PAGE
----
The Obamas meet Bono and Ali in Dalkey
The casually dressed couple were beaming as they met the First Family on their holidays.
Local TD Mary Mitchell O'Connor was also in attendance, as were carefully selected guests as the pub is closed to the public until tomorrow morning.
Earlier this mroning, they visited Wicklow National Park , and were given a tour of the famous site by the manager of the Glendalough Visitor Centre, George McClafferty.
They visited the Interpretative Centre where they were shown a model of the 6th century monastic village, and then taken along the Green Road to the monastic city and the iconic Round Tower.
They also were shown the Deer Stone, a flat round hollowed-out rock which, according to legend, would be visited by a doe waiting to be milked when St Kevin needed to feed two orphaned babies.
Michelle, looking relaxed, asked several questions about the rock.
"This gives great power," she remarked.
Afterwards they were driven to the scenic Upper Lake where there is a spectacular view of the Wicklow valley.
After spending about an hour exploring the site, Michelle and the girls departed for the village of Dalkey where they are believed to be meeting with one of its most famous inhabitants, Bono, before the trio travel back to Belfast to be reunited with President Obama as the G8 summit draws to a close.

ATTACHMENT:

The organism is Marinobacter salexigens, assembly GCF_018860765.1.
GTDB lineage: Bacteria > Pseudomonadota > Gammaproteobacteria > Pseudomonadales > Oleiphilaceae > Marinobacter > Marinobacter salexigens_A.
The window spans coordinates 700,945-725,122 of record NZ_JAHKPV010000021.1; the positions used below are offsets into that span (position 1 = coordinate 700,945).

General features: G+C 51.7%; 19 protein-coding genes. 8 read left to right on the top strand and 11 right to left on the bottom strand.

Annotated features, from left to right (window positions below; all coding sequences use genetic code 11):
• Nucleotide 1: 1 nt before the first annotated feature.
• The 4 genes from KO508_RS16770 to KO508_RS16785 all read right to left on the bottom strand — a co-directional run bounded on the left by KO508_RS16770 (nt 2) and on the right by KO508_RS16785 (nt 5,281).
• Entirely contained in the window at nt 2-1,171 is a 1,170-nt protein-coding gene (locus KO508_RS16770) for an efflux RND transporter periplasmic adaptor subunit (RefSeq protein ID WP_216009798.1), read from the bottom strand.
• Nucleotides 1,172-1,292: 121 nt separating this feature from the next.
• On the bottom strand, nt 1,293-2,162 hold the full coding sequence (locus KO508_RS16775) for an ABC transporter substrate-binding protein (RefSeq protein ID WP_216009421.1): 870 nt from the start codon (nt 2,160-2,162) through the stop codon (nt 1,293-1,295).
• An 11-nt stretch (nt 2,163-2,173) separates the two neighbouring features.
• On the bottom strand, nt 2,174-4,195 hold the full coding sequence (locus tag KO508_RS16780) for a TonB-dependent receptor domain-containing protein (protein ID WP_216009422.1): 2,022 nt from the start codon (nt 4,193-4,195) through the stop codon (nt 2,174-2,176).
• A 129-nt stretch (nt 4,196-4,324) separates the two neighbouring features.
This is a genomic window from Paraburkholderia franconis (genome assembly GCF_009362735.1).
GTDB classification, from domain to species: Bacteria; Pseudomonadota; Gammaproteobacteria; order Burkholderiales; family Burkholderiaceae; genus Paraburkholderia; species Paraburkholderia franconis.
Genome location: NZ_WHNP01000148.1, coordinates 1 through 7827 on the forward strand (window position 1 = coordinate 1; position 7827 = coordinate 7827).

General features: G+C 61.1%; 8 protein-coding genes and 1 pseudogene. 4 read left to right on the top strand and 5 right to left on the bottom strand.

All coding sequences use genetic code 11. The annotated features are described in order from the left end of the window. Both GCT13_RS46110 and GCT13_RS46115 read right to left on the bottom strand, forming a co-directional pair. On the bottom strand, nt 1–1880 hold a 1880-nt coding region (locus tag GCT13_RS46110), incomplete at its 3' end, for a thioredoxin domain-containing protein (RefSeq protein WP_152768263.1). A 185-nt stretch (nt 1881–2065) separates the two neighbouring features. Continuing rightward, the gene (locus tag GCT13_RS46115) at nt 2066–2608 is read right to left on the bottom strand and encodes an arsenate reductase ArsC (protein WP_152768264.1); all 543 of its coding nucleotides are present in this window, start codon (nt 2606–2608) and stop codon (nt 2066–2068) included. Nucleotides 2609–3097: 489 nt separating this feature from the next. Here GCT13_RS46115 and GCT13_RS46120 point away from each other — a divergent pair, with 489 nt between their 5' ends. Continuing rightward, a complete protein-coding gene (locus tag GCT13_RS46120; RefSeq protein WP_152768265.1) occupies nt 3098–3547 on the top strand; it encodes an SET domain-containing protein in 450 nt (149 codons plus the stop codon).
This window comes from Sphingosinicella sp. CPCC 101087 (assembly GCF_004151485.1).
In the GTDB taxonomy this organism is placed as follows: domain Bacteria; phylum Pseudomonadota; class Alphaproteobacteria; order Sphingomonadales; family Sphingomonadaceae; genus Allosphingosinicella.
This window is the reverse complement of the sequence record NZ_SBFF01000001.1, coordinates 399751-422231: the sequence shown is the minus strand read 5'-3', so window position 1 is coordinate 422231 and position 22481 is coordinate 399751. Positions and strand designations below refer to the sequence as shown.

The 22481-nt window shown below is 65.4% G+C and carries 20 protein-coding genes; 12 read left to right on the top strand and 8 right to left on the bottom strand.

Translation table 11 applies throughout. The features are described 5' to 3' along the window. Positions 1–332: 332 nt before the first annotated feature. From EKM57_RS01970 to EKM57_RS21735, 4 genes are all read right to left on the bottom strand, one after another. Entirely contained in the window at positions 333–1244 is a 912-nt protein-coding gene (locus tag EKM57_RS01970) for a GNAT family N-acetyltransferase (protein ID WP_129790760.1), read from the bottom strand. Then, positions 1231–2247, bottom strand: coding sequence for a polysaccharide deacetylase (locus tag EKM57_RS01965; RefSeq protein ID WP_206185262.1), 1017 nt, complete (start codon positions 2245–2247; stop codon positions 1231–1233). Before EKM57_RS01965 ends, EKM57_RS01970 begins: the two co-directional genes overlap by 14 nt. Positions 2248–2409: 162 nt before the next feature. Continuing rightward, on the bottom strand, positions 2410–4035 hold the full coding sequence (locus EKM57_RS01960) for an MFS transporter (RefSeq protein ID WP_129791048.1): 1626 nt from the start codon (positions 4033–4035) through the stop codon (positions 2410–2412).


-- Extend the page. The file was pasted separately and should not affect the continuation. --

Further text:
Secret Service officials have been dispatched to key points around the village, including a residence on Sorrento Road. However, management at the pub refused to be drawn on the official schedule.
But locals said there was a buzz around the village, with even bins being covered and traffic cones placed along the route into the village.
Local Gillian Boland, who was there with friends Sara Robinson from France and Paul Knight from London, said that Dalkey was an obvious choice for a high-profile visitor.
“It is such a lovely, unspoilt village. It is close to the city but it is another aspect of Dublin with the mountains and the sea,” she said.
“The residents here are so cool. “Pierce Brosnan was here recently and no one paid him any notice.”
Neighbouring houses along Sorrento Road, adjacent to Finnegan's pub, had received a knock on the door from the gardai informing them not to be alarmed if they see plenty of the boys in blue lurking in the neighbourhood today.
"I'm delighted she is coming I think she is a great woman," said writer Gordon Snell, husband of the late Maeve Binchy, as he enjoyed a glass outside his local hostelry. "I think she is brilliant. It is a beautiful town, I'm sure she'll love it.
"It is one of the best pints in Dublin. As good as Moneygall or better than Moneygall," quipped Snell.
Across the road in Moll's Paraphernalia, Frank Cullinan said such a visit would be good for Finnegan's and Dalkey. "Things are usually pretty well done up," said the store owner as the hanging baskets outside the pub were checked.
"If she comes in I'll give her a discount for cash," he joked. "We've a few 'Cead Mile Failte' signs she could stick up on the door of the White House."
Mrs Obama enjoyed dinner last nnight in Matt the Thresher restaurant in Dublin.
Following lunch in Dalkey the Obamas will head north to meet President Barack Obama and travel on to Germany for the latest leg of his European meetings.